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Posted 03 February 2004 - 12:16 AM
In an effort to better understand crankbait design I put together a spreadsheet last night. I thought some of you might be interested in my findings.
I took various measurements of "minnow type" cranks to see if there were some definite parallels that could be drawn from one bait to the next which could then be taken to design and production of others. I would paste the spreadsheet here but it turns into a giant mess when I try and I am too lazy to fix the whole thing into neat columns. Anyway, here is what I did and what I found.
What I did:
I measured a total of 6 jerkbaits comprised of one Lucky Craft Pointer, one Bomber Long A, and 4 Rapalas. I would have liked to measure 20 more but this is what I had available to me. I took measurements with calipers to the nearest millimeter of body length, max width (side to side) and max girth (back to belly). I also took lengths of max bill width, and bill length. I determined bill angle with the use of a protractor using the center line of the bait as the constant parallel. With this info I also calculated values for body length divided by bill length and body width divided by bill width. I tried many other different ratios but could not see any consistent trends from these data and thus did away with them. I wouldn't bet my life on the measurements but they are close.
What I found:
1. The bill angle on the baits (keep in mind these are minnow style shallow runners) varied from 38 to 50 degrees.
2. Bill Width on the baits varied from 10 to 15mm, bill length from 13 to 19mm. In all cases bill length exceeded bill width.
3. The tow-point for all of the baits I looked at was attached to the body (not the bill) and below the horizontal center-line of the bait.
4. Body width was always equal to or very near the bill width. In the case of the Lucky Craft Pointer for example these numbers were 12 and 11mm respectively.
I think if a person had a hundred baits (or better yet 500) in front of them it may be possible to develop some very strong mathematical relationships for new baits saving us a considerable amount of time in the end. Of course there are many other variables to consider such as body material (plastic, cedar, pine, etc.), balast, wind direction, moon phase, etc., but it may be possible to find a range of constants for each of them.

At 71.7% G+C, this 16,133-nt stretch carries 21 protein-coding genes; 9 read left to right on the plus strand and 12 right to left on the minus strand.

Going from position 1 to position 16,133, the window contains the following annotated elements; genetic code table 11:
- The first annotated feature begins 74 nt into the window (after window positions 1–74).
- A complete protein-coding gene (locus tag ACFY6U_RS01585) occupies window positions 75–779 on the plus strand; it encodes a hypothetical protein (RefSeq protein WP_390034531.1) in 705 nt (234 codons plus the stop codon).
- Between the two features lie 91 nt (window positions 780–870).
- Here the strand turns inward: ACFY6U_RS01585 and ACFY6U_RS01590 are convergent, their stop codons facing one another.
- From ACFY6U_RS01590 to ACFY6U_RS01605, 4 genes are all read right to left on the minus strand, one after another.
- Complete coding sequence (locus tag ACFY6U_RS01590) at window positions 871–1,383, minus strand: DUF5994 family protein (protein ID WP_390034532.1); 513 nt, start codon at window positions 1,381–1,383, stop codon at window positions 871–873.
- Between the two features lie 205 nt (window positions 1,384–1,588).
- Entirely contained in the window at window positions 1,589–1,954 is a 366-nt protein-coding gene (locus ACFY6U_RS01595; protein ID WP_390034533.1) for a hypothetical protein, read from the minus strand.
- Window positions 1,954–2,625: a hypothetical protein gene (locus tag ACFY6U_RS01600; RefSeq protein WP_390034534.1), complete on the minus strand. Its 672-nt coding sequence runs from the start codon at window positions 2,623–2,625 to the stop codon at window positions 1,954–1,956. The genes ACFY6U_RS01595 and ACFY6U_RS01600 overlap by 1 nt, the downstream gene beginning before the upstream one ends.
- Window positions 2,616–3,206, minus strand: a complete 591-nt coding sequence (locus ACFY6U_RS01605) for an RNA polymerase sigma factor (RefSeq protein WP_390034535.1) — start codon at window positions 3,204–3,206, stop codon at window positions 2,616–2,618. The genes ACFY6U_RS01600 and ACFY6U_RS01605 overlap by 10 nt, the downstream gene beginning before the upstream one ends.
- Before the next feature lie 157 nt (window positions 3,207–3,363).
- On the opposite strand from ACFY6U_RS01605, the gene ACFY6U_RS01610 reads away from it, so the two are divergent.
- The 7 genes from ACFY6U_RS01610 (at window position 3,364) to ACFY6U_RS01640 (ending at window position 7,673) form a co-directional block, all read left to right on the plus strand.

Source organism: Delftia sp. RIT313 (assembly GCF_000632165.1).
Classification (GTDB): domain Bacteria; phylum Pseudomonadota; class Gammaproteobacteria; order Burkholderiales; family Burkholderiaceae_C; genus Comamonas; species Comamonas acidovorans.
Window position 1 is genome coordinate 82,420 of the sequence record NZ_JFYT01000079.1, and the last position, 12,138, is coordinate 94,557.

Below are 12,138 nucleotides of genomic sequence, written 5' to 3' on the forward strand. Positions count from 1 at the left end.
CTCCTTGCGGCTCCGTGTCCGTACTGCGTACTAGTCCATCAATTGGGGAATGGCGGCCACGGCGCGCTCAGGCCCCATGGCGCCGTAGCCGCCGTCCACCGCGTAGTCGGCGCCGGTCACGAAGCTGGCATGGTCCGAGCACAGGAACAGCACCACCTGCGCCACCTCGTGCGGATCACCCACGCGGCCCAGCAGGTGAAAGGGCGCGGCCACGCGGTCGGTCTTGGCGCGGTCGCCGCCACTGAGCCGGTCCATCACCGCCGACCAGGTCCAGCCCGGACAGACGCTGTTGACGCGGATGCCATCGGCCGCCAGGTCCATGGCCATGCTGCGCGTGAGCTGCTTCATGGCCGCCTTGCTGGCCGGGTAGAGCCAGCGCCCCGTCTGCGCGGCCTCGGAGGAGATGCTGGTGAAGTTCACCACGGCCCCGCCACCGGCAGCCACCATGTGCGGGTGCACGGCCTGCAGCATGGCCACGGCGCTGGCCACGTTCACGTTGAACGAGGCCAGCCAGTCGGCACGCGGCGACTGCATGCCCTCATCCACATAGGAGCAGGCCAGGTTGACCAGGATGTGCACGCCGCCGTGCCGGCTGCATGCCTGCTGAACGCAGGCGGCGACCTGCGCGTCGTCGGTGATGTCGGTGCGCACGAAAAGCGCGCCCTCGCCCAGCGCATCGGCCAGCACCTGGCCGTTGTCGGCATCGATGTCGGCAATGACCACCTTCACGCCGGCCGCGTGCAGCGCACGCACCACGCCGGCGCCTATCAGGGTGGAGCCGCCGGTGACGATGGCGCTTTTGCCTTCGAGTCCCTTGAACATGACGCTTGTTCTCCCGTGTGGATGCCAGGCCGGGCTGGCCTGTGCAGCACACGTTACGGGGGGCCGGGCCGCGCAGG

So after this what did I find out? Put together a bait, cast it out, and see if works, lol.
Posted 04 February 2004 - 02:32 PM
I think that you were on to something here. It sounds like a lot of work, but if someone could come up with "standard criteria" and a way to measure it (like a 1 to 10 scale), that would be very interesting.
Posted 04 February 2004 - 05:40 PM
It's really not that bad, I did all of this in about 2 hours, most of which was coming up with the criteria I wanted to measure. The info I posted above only includes maybe half of what I chose to measure.
Once this is done it only takes maybe a minute per bait.
What I am thinking is that if we had enough information we could develop a "reference chart" for making baits. For example, say you wanted to build a minnow bait (jerk-bait) that is 65mm long and 15mm wide. You could pull out the trusty chart, find the length, the width, and follow these over to the appropriate bill angle, bill width, length, and tow-point. These values would probably not be "exacts" but rather a "recommendation" that falls within the center of a range of numbers tha have proven successful. This information could be developed for all types of baits, shallow, mid and deep runners.
I'm confident that if I had the baits I could put together the chart. We could ask members here to post measurements for their baits but this would greatly increase the liklihood for error. If Wal-Mart would just let me get into all those baits they have or better yet, perhaps all of you could mail me your baits, I'll return them I promise, lol.
One other thing that would be helpful is to take measurements of baits that won't work and see how if at all these baits fall outside of the range of measurements for baits that run...if that made sense. Many measurements/ratios and observations could be taken and added to the chart including "aspect at rest in water". Does the bait sit level, bill down, bill up, etc. All of these things would help the builder. So in theory, if a person developed a bait that hit the middle ground for all criteria in the chart, it would run, assuming of course good construction practices were followed, lip is straight, body even, etc.
And, finally, a "troubleshooting" section would help builders identify potential problems when they see a bait roll, not wobble/wiggle, not dive, etc.
Would be an interesting project to work on and potentially very valuable to us bait building guys.